8) Memorable customers included; The cheese man – A really sweet old man who because of the job he had smelled like spoiled cheese. On a cold winter night he’d open his window just a crack to pay me and the odor mixed with the blast of heat from inside his car would make my eyes water. Dusty Miller – One night this popular country & western musician was in the passenger seat of his band mate’s car on their way to play a gig. They were both dressed in full cowboy regalia so when Dusty told me to fill it up I quickly asked if he wanted me to water the horses too. The girl with the great legs – She wore mini skirts. It would take me twenty seconds to wash her passenger side window but I’d take about five minutes to do the driver’s side. The do-it-yourselfer – He would tell you he just needed to use the station’s garage bay and then pull out a box with five quarts of oil he purchased on sale at National Auto and use Joe’s tools to and pit to change his oil. One day, he came in with a gallon of house paint and a roller and proceeded to paint his own car right there in the driveway of the gas station!
9) Royal Palm Soda – Joe had one of those old classic Coca Cola vending machines with the little door and the circular slots. You’d put in a dime, press down the handle, open the door and pull out the flavor of your choice, In addition to Royal Palm I remember Bubble Up, Tab and the very first bottles of Fresca.
10) I found out I enjoyed having a job and figured out time passed much quicker if you kept yourself busy.
There’s only one gas station that I know of that still pumps gas for its customers and the hired attendant who works there is an adult who has held the post for as long as I can remember. Today’s choices for a fill-up in Amsterdam are all self-service and most also include a convenience store as part of their business model. It is behind the counters, inside those stores where the part-time jobs exist for today’s high-schoolers.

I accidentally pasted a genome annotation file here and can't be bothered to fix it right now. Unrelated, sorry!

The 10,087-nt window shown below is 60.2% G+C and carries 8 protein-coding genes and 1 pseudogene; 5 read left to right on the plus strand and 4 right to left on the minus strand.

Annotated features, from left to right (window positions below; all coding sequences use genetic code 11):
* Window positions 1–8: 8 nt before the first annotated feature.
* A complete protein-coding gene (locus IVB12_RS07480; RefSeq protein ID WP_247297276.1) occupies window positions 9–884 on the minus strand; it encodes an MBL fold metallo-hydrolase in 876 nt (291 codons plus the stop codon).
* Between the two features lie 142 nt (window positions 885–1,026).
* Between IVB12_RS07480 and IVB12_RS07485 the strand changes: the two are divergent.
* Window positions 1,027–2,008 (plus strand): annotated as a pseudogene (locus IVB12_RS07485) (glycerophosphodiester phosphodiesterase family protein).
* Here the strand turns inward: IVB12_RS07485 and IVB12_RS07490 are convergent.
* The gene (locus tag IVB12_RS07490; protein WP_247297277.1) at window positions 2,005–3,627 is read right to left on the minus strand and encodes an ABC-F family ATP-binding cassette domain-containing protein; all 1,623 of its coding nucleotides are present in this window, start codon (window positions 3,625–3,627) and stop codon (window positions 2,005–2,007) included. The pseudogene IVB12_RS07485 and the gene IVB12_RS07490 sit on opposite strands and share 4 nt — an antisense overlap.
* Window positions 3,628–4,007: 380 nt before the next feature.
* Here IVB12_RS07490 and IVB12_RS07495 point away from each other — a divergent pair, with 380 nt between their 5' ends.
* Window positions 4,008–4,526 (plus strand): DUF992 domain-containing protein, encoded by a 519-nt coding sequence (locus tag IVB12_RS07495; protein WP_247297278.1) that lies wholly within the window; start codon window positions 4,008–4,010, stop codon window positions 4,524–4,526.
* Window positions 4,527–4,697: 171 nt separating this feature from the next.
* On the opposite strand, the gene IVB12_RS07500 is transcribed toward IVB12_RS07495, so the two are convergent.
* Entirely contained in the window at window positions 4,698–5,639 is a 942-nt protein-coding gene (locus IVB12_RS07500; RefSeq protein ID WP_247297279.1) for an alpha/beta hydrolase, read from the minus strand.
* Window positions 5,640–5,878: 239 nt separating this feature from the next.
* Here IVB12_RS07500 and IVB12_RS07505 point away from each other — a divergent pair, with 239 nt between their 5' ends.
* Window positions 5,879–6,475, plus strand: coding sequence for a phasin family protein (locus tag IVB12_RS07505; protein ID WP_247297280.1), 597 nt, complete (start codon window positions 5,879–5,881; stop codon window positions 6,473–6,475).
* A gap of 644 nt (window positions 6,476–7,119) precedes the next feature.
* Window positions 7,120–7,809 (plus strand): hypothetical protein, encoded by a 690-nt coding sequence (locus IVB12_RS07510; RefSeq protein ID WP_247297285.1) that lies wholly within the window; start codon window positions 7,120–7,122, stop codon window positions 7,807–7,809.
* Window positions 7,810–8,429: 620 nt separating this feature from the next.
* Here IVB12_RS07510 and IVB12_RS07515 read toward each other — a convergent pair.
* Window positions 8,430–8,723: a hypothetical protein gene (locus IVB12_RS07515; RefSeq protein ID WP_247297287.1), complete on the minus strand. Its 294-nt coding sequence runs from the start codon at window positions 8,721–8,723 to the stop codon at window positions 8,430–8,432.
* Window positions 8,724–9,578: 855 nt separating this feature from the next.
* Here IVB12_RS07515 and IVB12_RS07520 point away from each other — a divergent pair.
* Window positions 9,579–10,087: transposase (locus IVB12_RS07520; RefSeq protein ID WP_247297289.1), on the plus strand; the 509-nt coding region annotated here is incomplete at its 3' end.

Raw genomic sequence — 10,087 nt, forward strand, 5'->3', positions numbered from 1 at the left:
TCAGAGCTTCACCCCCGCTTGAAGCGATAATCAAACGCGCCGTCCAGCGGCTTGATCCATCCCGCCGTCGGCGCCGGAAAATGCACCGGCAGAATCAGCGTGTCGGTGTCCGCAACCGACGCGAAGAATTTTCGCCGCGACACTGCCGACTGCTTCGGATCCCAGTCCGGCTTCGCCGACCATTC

I have eight more memorable part-time job opportunities for Amsterdam teen agers to share with readers and you’ve probably held at least one of them during your own high school years. I will share them all via the next issue of my newsletter. This will be the second Amsterdam Top Ten BONUS List I’ve completed and the first one that will be distributed to only those folks who purchase a copy of my new book; Fifty Amsterdam, NY Top Ten Lists. If you purchased the book, I will be e-mailing you a copy of this complete list some time before November 1. If you’d like to order a copy of the book before then so you can receive this Bonus List plus all the additional bonus lists I’ll be distributing during the next 12 months, you can order your copy here.
I already have the e-mail addresses of all the folks who purchased the book online or directly from me. If you purchased your copy from Liberty Fresh Market or the Book Hound, please e-mail me (firstname.lastname@example.org ) with your e-mail address so I can send you the new Top Ten lists I continue to compile. On Saturday, October 28, I will be doing a book signing at Liberty Fresh Market on Route 30 in Amsterdam. I’d love to see you there!